Ballast Turns Off After Several Minutes?

Can anyone solve this mind-bending problem --- please?

Voltage = 120vAC.
Ballast = Electronic MH1100MV-LFS-VK, single (medium-base) screw-in lamp.
Lamp wattage = 70watts.
Number of lamps in an open fronted fixture = four.
Mounting = open under carriage, with all four ballasts mounted on a perforated 16" inch metal (horizontal housing assembly, three inches above all four lamps).

Ballast Characteristics:- If there is any interruption of power - (maybe thermally protected, I don't know?) - then the power has to turned off at the breaker for several minutes, then turned on again for the lamps to strike, and light again.

What is happening:-
Arrive at job.
Sometime one, sometimes two lamps are out.
Turn breaker off.
Wait approx. 15 minutes.
Turn power on.
All lamps strike.
All lamps come up to full luminosity.
Approximately four to eight minutes after full luminosity, one, sometimes two lamps extinguish.

I've changed all lamps, and all ballasts.
Sometimes it is O.K. for a couple of weeks, maybe a month, then the same thing starts happening -- One or two of the lamps extinguish, while the other two stay lit.
When I turn off the power at the breaker, then turn it on again, all four lamps strike, and light, again. The minutes later go out again -- or maybe stay on for an unknown amount of time, but eventually go out. Hence, a continual return call is generated.

Half of the lighting crew has been on this one, and several electricians to date, and the fault keeps on turning up like a bad penny. Now I've inherited the doozie.

Today I replaced two out of the four bad ballasts, and their lamps. I stripped all connections and re-did them. I continuity tested all medium-base sockets, and installed two new 70watt HID lamps. (Note:- These fixtures are 6ft. convex shaped circular shaped units, with four 70watt medium based HID lamps located at the center, and eight 18" fluorescent Bi-ax tubes spaced around its perimeter.

The fixtures are located 30ft. AFF, (above finished floor), and can be lowered by a slave motor that take forever to cover the distance to working level, and to add insult to injury, they are above a working escalator, in a busy Barns and Noble book store -- what a pain!

If anyone can help, I will be eternally grateful, and we will hire you on the spot!

Any ideas...

Yours truly,

Stumped???
 

rt66electric

Senior Member
Location
Oklahoma
Bad wiring

Bad wiring

I have had similar difficulties

A large pole light with four 1000watt MH heads would regularly burn out ballasts.
troubleshooting results determined that the feeder wires were undersized for the distance and voltage drop, To expensive to trench and re-pull, Decided to diconnect two heads, and they have been burning for five years and going.

I suspect low voltage caused by either a bad connection at a wirenut, or fixtures wires too small to handle the load,
OR....
overheating issuses, try to cut/drill more ventilation holes.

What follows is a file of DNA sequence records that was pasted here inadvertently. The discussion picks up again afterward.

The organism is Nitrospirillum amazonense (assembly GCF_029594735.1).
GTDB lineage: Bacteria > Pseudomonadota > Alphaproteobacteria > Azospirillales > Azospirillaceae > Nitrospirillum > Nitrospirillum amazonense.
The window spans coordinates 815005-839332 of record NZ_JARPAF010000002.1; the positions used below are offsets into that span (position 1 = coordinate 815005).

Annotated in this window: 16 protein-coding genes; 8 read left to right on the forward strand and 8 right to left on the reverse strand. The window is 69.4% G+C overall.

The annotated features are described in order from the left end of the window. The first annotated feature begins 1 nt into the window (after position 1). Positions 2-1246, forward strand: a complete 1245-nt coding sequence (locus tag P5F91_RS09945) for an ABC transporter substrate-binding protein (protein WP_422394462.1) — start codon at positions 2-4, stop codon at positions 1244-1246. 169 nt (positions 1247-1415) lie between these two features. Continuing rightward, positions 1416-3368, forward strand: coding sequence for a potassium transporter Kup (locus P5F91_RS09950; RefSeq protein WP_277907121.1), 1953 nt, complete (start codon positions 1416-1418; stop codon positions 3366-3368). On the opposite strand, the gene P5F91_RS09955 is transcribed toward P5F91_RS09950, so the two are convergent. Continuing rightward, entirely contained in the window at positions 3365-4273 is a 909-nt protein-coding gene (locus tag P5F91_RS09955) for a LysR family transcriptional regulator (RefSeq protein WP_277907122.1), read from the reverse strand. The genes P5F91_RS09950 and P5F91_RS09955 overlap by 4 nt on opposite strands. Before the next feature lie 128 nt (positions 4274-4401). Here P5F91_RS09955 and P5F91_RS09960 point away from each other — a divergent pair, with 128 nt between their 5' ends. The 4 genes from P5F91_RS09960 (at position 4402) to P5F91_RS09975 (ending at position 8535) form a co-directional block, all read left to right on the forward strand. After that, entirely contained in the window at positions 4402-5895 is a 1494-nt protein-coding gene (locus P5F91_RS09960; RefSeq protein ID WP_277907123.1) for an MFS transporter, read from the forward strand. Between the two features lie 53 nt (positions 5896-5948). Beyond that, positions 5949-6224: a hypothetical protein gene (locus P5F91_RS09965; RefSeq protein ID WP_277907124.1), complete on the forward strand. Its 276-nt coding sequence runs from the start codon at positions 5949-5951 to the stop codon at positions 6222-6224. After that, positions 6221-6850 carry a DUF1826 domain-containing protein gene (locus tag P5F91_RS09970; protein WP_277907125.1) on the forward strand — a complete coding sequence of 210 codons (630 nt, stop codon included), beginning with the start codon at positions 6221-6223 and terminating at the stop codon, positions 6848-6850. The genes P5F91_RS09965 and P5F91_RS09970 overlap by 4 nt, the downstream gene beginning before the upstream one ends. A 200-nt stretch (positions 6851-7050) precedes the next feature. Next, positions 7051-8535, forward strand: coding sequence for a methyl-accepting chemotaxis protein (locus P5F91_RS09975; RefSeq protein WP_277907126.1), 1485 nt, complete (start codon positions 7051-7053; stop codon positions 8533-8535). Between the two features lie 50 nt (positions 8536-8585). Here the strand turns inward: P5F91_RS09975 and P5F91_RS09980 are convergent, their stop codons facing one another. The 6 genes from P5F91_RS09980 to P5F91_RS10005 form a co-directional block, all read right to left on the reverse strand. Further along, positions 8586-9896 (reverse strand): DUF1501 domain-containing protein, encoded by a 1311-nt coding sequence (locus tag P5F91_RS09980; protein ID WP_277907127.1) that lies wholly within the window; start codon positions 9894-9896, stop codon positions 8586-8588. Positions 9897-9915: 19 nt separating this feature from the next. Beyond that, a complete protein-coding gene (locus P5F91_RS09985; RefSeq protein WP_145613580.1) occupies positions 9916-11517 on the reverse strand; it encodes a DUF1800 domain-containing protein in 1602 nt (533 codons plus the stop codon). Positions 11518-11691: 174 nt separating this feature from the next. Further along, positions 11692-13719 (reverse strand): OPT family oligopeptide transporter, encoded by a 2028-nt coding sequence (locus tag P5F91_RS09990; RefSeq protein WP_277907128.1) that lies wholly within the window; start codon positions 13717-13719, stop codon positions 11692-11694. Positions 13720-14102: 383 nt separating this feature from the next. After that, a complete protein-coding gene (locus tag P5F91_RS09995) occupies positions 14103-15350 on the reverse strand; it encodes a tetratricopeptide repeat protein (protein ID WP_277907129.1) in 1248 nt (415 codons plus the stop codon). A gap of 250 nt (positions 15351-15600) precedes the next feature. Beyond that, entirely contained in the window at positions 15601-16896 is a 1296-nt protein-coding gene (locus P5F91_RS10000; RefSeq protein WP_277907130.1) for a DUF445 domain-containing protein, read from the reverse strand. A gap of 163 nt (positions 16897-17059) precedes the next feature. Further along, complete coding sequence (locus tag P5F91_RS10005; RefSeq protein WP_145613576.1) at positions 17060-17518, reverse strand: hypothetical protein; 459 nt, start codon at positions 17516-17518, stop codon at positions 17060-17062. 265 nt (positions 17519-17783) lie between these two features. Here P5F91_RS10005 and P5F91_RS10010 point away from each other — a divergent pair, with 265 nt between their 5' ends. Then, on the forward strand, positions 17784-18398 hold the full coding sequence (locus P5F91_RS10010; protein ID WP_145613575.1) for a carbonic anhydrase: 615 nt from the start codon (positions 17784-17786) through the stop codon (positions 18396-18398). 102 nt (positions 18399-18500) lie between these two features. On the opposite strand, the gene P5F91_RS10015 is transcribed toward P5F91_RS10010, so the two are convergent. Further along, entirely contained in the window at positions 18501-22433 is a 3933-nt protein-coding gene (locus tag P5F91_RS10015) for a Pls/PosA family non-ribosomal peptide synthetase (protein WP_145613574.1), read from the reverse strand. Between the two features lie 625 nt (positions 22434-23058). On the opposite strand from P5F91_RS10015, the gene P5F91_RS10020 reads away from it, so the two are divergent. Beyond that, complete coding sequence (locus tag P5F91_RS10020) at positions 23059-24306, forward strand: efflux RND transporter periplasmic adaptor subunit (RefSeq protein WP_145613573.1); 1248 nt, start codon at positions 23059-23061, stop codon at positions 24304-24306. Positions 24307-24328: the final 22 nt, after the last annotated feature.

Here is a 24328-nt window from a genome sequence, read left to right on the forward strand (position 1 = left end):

mopowr steve

Senior Member
Location
NW Ohio
3 things,

By chance are they multi tap ballasts wired to incorrect voltage?

Is the heat at that level 30' up to much for the fixtures, kicking out thermal switch, check with manufacturer what max ambient temp they can be installed in.

You can get defective lamps right out of the box too, may have a bad batch.
 

kwired

Electron manager
Location
NE Nebraska
Have you checked operating voltage, and possibly temperature at the ballast when it has been running?

Make sure you don't have a compromised neutral on a multiwire branch circuit someplace, or you will likely have issues because of improper voltage.
 

stars13bars2

Senior Member
you have some bad lamps that can't sustain the arc, but they are so close to the lamps that don't drop out that they can't cool down to restrike.
 

mirawho

Senior Member
Location
Sun Valley, CA
Not that it should make a difference, but electronic ballasts can be finicky. The ballast you are using is for a 100W Metal Halide lamp and you are using 70W Metal Halide lamps. Why not use the 70W electronic ballasts with the 70W lamps?
 

cadpoint

Senior Member
Location
Durham, NC
...By chance are they multi tap ballasts wired to incorrect voltage?

Based on their own web site I input your spec's "
MH1100MV-LFS-VK"

Accordingly the MH100 needs a 100 watt lamp, not a 70 watt lamp...

http://www.espentech.com/
 

kwired

Electron manager
Location
NE Nebraska
Not that it should make a difference, but electronic ballasts can be finicky. The ballast you are using is for a 100W Metal Halide lamp and you are using 70W Metal Halide lamps. Why not use the 70W electronic ballasts with the 70W lamps?
I missed the fact it was a 100 watt ballast. It is probably over driving the lamp and this is probably overloading the ballast and it cuts out on thermal overload.

Unless a ballast would happen to be rated for more then one lamp size/type - they are designed to drive a specific lamp at a specific voltage and current level.
 
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